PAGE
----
Genes involved in bitter acid biosynthesis
Today, all bitter acid biosynthetic pathway enzyme genes [3,4,5,6,7,8,9,10] that are predominantly and highly expressed in lupulin glands are known. Expression differences between aromatic and bitter hop cultivars have not yet been studied. We confirmed that bitter acid biosynthetic genes are upregulated in lupulin glands and downregulated in leaves and bracts. Significant differences between aromatic and bitter hop cultivars were found for the HlBCAT1 and HlPT1L genes. HlBCAT1 is localized to the mitochondria and is involved in amino acid biosynthesis . Upregulation of this gene in the apex, bract and lupulin gland of aromatic cultivars is connected with the amino acid composition. HlPT1L is also involved in prenylflavonoid biosynthesis [8, 9], and upregulation of this gene in flowers of bitter cultivars is connected with higher levels of these compounds. Recently, two monooxygenase 2 genes  (HlHS1 and HlHS2) required for the last step of alpha bitter acid biosynthesis were found to be upregulated in the lupulin glands, flowers and young cones of bitter hop cultivars. From these findings, it can be supposed that HlHS genes are important for the alpha bitter acid content in hop cones together with lupulin gland density [2, 16, 17].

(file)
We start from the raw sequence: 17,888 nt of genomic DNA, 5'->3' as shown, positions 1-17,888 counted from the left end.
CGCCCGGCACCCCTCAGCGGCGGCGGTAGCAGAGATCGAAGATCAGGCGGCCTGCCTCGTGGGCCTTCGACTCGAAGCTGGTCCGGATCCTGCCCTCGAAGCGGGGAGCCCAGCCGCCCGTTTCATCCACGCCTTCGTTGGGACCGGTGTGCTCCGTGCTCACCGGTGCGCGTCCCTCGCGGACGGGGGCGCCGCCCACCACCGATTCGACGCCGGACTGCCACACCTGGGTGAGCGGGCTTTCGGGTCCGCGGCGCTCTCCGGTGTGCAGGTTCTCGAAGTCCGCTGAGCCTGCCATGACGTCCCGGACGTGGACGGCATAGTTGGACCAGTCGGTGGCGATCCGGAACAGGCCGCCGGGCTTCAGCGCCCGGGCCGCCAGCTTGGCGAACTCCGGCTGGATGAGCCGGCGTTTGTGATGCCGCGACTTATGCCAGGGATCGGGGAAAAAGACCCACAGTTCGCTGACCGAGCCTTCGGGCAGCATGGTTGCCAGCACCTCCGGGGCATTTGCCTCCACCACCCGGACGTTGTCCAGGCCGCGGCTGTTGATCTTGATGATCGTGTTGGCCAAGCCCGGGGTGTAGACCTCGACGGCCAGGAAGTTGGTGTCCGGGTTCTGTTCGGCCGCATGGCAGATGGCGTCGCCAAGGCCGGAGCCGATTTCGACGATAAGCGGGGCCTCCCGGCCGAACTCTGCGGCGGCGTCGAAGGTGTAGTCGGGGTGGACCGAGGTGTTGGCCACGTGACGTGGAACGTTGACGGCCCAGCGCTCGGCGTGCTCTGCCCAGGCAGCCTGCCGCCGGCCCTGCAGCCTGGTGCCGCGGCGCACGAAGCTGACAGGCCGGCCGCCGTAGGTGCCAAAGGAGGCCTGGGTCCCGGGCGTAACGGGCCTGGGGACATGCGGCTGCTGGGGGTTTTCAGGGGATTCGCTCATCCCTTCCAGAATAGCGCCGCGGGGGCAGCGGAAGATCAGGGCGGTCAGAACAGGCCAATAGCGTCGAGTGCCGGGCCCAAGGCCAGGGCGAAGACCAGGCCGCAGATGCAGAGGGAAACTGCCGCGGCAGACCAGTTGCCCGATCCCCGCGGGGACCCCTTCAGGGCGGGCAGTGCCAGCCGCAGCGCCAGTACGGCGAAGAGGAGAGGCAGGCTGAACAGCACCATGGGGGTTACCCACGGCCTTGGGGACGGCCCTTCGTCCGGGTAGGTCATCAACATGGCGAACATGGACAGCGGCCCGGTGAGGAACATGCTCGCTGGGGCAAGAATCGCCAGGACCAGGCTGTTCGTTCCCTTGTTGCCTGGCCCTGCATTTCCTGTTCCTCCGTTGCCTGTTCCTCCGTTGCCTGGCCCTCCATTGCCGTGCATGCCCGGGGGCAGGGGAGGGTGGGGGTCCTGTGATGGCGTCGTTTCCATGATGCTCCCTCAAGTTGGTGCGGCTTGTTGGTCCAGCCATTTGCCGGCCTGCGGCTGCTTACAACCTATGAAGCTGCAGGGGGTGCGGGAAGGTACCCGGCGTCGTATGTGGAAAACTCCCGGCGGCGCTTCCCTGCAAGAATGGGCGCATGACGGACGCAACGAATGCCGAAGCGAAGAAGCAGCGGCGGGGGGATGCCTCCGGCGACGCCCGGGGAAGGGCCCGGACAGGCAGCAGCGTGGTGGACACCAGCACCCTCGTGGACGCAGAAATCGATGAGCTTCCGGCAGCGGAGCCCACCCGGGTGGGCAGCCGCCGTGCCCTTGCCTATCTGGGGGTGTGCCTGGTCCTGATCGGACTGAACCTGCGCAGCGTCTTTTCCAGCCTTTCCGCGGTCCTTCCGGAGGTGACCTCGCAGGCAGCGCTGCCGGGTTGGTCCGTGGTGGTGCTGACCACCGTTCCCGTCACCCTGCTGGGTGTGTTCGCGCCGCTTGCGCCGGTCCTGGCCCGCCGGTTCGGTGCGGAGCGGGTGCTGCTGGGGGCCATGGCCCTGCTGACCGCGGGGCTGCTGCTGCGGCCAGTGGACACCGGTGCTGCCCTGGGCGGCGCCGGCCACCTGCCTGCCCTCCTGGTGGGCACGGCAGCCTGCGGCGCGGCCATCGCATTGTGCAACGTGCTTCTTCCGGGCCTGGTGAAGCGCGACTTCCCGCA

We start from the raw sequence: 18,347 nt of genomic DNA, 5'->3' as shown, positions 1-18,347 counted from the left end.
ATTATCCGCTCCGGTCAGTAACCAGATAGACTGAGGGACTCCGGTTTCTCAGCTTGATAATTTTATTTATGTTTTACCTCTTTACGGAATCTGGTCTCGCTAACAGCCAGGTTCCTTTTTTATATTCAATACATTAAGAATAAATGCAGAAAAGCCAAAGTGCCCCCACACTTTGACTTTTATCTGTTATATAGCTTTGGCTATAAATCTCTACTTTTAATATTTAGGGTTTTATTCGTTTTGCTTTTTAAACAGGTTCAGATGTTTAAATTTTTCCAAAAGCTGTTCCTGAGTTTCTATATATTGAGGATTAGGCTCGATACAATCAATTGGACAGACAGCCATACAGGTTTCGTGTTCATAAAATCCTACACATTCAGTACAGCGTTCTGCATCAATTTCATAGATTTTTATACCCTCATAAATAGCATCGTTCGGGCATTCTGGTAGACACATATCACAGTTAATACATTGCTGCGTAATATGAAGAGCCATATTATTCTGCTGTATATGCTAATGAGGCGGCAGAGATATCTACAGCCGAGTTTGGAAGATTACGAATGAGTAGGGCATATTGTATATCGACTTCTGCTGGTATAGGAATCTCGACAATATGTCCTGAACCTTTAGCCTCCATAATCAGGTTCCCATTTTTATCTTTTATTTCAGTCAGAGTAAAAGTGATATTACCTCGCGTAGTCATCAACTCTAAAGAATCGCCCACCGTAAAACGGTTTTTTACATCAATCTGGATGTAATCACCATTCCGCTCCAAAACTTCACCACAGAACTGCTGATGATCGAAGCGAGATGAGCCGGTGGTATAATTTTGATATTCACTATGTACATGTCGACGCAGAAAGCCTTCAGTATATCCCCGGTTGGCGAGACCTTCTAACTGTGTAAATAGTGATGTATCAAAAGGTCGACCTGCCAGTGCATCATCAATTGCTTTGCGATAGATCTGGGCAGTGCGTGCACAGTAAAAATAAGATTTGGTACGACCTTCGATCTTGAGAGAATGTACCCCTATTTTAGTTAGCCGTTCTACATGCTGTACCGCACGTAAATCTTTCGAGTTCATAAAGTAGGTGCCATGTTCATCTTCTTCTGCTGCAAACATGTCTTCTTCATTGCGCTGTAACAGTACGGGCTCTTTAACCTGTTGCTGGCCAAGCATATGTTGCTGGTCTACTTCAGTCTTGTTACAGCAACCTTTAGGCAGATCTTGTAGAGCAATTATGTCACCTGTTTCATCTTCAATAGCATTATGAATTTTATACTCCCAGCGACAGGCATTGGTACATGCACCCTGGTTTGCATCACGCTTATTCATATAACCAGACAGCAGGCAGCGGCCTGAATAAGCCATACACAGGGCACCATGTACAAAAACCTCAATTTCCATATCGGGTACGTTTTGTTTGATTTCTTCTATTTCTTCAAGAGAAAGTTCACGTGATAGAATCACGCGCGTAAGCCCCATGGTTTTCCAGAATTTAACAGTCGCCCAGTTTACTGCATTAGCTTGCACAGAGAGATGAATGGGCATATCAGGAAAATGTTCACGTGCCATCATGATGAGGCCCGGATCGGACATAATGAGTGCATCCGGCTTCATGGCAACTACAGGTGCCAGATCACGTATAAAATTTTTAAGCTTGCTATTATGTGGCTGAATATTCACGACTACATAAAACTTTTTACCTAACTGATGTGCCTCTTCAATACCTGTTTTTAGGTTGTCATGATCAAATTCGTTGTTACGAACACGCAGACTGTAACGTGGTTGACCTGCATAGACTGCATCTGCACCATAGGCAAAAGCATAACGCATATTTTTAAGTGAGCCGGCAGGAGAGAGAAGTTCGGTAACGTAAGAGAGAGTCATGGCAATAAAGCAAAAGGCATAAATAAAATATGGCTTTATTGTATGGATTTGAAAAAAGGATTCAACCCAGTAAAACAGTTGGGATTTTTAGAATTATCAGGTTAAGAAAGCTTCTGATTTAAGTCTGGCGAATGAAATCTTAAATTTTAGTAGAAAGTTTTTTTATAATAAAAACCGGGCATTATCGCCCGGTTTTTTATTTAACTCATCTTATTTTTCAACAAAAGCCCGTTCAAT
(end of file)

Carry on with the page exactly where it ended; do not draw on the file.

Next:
Transcription factors involved in bitter acid biosynthesis pathways
Bitter acid biosynthesis pathway genes are regulated by transcription factor networks [11,12,13,14]. We studied the relative expression of six known transcription factors and confirmed their upregulation in lupulin glands. Two factors, HlMYB3 and HlbHLH2, were differentially expressed in aromatic and bitter hop cultivars in the leaves or lupulin glands, respectively. Both genes are involved in prenylflavonoid biosynthesis [11,12,13,14], and differences in this pathway are connected to these compounds. Differences in HS gene expression have not been found to be related to any of the studied transcription factors. It is likely that either other transcription factors or changes in cis-acting regulatory DNA elements on promoter sequences can produce this upregulation. A more detailed study will be necessary in the future.